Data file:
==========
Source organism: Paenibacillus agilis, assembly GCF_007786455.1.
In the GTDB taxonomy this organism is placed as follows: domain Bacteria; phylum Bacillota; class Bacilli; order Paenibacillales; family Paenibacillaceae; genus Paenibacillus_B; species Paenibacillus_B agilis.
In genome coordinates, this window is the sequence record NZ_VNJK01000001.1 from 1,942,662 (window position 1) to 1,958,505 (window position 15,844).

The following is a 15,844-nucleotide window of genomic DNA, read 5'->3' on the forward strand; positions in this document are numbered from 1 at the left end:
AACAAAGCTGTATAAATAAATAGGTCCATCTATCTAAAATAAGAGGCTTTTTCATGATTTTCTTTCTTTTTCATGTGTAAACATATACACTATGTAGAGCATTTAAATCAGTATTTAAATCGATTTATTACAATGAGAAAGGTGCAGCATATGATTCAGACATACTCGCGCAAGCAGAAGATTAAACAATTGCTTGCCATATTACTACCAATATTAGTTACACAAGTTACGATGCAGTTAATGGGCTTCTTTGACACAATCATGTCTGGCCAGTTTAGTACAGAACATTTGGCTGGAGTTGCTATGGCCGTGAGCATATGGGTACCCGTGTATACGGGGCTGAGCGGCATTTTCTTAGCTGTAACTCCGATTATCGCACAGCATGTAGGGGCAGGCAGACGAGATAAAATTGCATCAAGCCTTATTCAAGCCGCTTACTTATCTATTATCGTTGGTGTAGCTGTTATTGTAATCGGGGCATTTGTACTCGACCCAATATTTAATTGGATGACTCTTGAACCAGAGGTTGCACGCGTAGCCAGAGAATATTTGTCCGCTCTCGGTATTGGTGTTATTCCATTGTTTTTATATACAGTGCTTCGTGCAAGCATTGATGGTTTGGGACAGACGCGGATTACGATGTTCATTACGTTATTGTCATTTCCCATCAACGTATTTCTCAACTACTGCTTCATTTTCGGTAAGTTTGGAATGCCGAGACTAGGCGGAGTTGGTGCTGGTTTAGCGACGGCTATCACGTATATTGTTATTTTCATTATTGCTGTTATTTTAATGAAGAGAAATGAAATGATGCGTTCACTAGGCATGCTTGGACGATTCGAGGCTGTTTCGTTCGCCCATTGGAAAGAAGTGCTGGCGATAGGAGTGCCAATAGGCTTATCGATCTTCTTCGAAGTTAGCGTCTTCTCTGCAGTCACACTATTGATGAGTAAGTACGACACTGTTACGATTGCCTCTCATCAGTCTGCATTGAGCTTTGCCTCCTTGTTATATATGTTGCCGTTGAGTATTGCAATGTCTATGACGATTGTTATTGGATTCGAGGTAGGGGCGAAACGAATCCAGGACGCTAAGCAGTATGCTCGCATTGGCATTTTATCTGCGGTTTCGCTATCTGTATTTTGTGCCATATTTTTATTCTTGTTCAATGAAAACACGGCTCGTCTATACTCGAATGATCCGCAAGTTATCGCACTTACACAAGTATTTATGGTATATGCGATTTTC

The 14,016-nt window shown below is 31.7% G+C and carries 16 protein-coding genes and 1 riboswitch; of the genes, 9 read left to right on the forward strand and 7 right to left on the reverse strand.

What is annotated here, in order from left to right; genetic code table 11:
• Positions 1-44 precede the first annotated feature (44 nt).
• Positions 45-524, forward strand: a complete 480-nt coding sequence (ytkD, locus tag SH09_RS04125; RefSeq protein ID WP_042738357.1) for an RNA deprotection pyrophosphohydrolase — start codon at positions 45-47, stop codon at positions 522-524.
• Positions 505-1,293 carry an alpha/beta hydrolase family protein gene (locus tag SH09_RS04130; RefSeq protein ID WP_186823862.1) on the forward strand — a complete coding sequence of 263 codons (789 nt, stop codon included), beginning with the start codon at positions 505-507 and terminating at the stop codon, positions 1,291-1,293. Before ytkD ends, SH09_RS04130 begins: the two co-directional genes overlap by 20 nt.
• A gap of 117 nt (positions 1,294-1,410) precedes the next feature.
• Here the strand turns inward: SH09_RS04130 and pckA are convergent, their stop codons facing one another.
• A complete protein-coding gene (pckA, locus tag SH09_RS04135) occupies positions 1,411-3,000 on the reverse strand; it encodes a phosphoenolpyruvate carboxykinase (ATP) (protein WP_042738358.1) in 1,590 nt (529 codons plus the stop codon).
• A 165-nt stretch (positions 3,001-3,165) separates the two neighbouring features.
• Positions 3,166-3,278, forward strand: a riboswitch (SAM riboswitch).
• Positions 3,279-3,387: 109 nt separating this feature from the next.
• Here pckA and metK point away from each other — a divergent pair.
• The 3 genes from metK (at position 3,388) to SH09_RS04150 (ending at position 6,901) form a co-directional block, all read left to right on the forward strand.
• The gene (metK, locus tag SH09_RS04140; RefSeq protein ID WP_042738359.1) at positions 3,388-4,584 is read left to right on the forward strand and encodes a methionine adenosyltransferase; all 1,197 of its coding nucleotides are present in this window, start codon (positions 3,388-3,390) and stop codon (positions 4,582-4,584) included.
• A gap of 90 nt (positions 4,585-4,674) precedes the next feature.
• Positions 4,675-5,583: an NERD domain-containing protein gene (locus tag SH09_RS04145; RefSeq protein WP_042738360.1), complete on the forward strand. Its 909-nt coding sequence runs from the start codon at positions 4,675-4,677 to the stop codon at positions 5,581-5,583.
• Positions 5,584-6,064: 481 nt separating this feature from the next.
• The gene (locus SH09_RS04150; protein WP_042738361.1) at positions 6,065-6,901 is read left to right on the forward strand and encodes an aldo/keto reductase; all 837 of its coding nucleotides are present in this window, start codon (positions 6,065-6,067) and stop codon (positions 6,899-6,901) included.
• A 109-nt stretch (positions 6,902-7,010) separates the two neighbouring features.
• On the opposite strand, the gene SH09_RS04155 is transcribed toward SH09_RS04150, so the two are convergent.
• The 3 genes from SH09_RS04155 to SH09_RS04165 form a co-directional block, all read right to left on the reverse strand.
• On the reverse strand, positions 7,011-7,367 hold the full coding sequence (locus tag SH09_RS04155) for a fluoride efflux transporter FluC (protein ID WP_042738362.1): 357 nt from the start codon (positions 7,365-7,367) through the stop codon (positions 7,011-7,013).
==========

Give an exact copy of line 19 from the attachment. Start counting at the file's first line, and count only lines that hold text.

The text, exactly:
• The gene (metK, locus tag SH09_RS04140; RefSeq protein ID WP_042738359.1) at positions 3,388-4,584 is read left to right on the forward strand and encodes a methionine adenosyltransferase; all 1,197 of its coding nucleotides are present in this window, start codon (positions 3,388-3,390) and stop codon (positions 4,582-4,584) included.